Earlier this month, the LA Times ran an interesting article about EE/RE in the Hawai‘ian islands. The Merc ran it prominently Tuesday in its Business section, but many people probably missed it since that section is now buried inside local news.
The short version of the story is that Hawai‘i is doing more than most states to promote energy efficiency and renewable energy, it’s bragging about it, and the reporter bought their story hook, line and sinker.
The facts are interesting, but unfortunately the story is so badly written with cliches and misleading statistics that you have to look at it sideways to figure out what’s really going on. Here’s an example:
Although Hawaii's efforts to green itself won't make much of a dent in the world's total carbon emissions, environmentalists hope the state can prove what's possible. The goal is to transform the nation's most energy-dependent state into its cleanest and most sustainable.
"We're adopting policies and technologies here that can serve as a model for the rest of the globe," said Jeff Mikulina, executive director of the Blue Planet Foundation, a Hawaii clean energy advocacy group.
The policies stem from an agreement Hawaii signed with the Department of Energy in 2008. The state pledged to obtain 70% of its total energy needs by 2030 -- 40% from renewable electricity generation and the remaining 30% from energy efficiency. Known as the Hawaii Clean Energy Initiative, that agreement has since been strengthened with binding legislation that exceeds California's mandate to get 33% of its electricity from renewables by 2020 (though Hawaii has an extra decade to get there).
In other word, 40% by 2030 is better than 33% by 2020. It seems like a silly distinction, since California has been ratcheting up the goal every decade and it seems unlikely that it will decide to do nothing from 2020-2030. (There’s also the minor matter that either state’s “goal” might fail in its implementation.)
The Times continues:
About 6.5% of Hawaii's electricity came from renewable sources other than hydroelectric power in 2007, according to the National Renewable Energy Laboratory. That's about half what California -- the nation's solar champion and a major player in wind and geothermal energy -- has achieved.
But experts said Hawaii's small size and unique geography could prove advantageous in the race for energy independence. With just 1.3 million inhabitants, its energy consumption is small. The islands have abundant solar, wind, geothermal and wave resources. And Hawaiians are less likely to object to the cost of renewables since they already pay high energy prices.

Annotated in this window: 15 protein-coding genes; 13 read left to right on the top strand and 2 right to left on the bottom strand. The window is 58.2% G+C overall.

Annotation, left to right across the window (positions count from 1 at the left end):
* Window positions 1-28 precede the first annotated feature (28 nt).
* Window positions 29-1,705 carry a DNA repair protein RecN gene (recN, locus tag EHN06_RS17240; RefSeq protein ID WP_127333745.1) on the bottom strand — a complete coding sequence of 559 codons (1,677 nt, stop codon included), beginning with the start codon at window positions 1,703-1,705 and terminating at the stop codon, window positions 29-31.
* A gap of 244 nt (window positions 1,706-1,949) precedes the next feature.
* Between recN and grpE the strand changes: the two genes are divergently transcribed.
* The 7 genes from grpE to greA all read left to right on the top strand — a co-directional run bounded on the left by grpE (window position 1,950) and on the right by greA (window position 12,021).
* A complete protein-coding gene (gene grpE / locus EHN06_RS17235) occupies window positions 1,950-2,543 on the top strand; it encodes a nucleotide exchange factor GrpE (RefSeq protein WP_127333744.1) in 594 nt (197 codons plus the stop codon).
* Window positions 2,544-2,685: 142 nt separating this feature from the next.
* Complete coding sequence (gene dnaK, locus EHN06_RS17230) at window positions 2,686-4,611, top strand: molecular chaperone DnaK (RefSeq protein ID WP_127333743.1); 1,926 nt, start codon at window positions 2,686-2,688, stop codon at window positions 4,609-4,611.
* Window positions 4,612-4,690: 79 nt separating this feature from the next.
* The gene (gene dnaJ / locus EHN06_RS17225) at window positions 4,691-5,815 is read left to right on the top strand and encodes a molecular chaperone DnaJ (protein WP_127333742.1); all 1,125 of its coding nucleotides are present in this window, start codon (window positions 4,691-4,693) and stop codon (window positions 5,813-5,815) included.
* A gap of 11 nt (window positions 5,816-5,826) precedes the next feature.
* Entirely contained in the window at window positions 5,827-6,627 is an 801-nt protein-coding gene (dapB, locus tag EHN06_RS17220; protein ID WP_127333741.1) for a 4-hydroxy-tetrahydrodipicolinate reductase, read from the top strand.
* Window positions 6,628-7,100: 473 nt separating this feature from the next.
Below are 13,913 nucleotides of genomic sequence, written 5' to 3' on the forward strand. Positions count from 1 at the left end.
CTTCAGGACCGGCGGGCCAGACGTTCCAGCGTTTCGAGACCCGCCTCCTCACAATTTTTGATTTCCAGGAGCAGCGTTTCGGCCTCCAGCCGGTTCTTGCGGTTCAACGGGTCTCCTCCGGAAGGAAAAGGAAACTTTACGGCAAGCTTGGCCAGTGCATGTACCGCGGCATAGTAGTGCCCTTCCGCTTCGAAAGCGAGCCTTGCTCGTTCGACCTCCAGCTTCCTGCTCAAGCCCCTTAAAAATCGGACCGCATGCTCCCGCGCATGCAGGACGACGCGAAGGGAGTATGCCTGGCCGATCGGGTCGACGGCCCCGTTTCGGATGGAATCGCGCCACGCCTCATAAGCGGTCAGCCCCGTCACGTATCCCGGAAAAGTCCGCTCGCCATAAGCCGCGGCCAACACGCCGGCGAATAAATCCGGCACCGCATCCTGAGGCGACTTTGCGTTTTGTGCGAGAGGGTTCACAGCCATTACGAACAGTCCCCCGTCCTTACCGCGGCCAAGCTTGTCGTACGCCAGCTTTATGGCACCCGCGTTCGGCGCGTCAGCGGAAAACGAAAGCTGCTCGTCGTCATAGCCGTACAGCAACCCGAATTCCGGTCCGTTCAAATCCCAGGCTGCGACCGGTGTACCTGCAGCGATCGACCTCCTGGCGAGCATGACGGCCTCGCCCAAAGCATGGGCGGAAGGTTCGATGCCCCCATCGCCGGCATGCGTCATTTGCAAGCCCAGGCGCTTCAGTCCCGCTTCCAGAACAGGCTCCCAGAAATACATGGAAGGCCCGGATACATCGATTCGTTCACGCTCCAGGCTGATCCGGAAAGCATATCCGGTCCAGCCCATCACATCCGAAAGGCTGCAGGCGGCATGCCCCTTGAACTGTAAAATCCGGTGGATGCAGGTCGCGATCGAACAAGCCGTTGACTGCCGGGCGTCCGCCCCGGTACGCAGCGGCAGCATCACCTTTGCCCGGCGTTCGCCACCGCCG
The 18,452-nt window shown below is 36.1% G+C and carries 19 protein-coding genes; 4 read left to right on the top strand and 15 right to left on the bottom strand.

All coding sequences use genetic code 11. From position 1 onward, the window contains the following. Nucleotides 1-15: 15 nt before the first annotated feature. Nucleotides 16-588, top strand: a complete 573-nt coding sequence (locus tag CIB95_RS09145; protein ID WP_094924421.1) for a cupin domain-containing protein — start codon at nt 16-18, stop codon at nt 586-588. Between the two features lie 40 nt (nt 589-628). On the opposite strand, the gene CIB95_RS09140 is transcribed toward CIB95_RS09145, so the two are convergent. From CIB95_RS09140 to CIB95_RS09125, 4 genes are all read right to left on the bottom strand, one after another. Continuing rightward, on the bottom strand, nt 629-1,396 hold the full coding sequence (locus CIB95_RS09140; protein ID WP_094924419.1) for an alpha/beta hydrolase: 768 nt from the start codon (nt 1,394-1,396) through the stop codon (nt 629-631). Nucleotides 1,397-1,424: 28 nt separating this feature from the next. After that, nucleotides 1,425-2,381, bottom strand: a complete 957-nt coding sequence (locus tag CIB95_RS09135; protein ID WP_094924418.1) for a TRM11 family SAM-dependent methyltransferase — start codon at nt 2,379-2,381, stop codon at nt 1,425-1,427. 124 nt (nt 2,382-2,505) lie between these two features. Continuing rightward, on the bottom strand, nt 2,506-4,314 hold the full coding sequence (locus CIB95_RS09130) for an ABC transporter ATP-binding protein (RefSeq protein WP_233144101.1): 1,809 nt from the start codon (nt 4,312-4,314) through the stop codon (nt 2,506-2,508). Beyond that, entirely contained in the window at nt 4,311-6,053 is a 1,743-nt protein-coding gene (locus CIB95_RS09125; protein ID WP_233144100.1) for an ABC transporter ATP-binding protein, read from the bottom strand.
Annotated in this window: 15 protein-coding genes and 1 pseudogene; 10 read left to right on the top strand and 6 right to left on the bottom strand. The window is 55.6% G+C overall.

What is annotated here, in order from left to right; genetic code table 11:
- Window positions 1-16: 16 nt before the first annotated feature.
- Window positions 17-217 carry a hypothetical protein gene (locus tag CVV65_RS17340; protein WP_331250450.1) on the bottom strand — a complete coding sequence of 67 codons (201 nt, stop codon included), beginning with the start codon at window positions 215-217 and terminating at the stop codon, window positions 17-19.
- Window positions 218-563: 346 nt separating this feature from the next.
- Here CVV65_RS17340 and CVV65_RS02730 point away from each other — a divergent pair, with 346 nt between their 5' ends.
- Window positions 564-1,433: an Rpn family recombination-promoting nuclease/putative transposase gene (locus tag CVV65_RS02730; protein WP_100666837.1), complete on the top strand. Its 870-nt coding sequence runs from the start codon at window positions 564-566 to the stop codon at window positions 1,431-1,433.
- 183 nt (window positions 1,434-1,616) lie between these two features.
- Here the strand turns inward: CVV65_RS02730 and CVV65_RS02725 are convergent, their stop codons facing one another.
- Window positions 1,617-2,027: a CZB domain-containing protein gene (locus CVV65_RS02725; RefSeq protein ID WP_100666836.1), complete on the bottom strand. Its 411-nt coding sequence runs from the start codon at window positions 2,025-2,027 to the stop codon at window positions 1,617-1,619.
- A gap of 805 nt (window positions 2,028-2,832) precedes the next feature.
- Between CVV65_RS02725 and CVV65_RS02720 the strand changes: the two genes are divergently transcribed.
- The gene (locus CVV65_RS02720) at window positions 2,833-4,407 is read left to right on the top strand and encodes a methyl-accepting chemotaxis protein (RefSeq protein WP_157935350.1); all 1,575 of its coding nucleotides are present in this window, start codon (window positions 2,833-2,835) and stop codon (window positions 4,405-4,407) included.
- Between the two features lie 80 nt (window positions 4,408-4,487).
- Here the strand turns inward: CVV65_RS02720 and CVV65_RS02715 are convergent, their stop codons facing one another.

"It's easier for Hawaii to pull this off than anyone else," said Alison Silverstein, an independent consultant and onetime energy regulator. "They know how bad things can get, and they are highly motivated . . . to take action."
Uh, yeah. There’s nowhere in the US with more favorable conditions for solar power. Plus the cost of substitutes for RE are much higher there than anywhere else, resolving the chronic problem of cheap fossil fuels faced on the mainland. Sounds like a dog-bites-man story to me.
But “race”? What “race”? Is there an X-Prize for most successful state EE/RE policy? Or is this just press hype?
Where is the mention of the failed South Point wind farm, where the tax subsidies rewarded building the turbines but not maintaining them and keeping them running? (By comparison, the contemporaneous Kramer Junction solar plants in California’s Mojave Desert were the largest solar field in the world for almost 2 decades and still remain in active use.)
And the article reflects a profound ignorance about California EE mandates that have led the country for decades, whether it be Title 24 (which dates back to 1978) standards for new construction or the Governator’s latest retrofit plan. It doesn’t sound as sexy as adding 30% to 40% to get a misleading number, but in reality California’s existing conservation has already saved more carbon emissions and fossil fuels than anything Hawai‘i will ever do.
I’m sure there’s something that can be learned from the Hawai‘i experiment: that’s one of the major advantages of the US (and German and Canadian) model of federalism. Heck, I have some money left in my research budget, so perhaps I need to do a field visit to investigate for myself.
However, as with many such stories, there is a tendency to put too much stock in the boasting of the local sources, rather than put the local efforts into a broader context — in this case of US EE/RE policy.
Note to international readers: One of my favorite childhood TV shows was Hawaii Five-O, which offered most Americans their first glimpse of life in the 50th state. The preview of next week’s episode always closed with Jack Lord saying “Be there! Aloha.”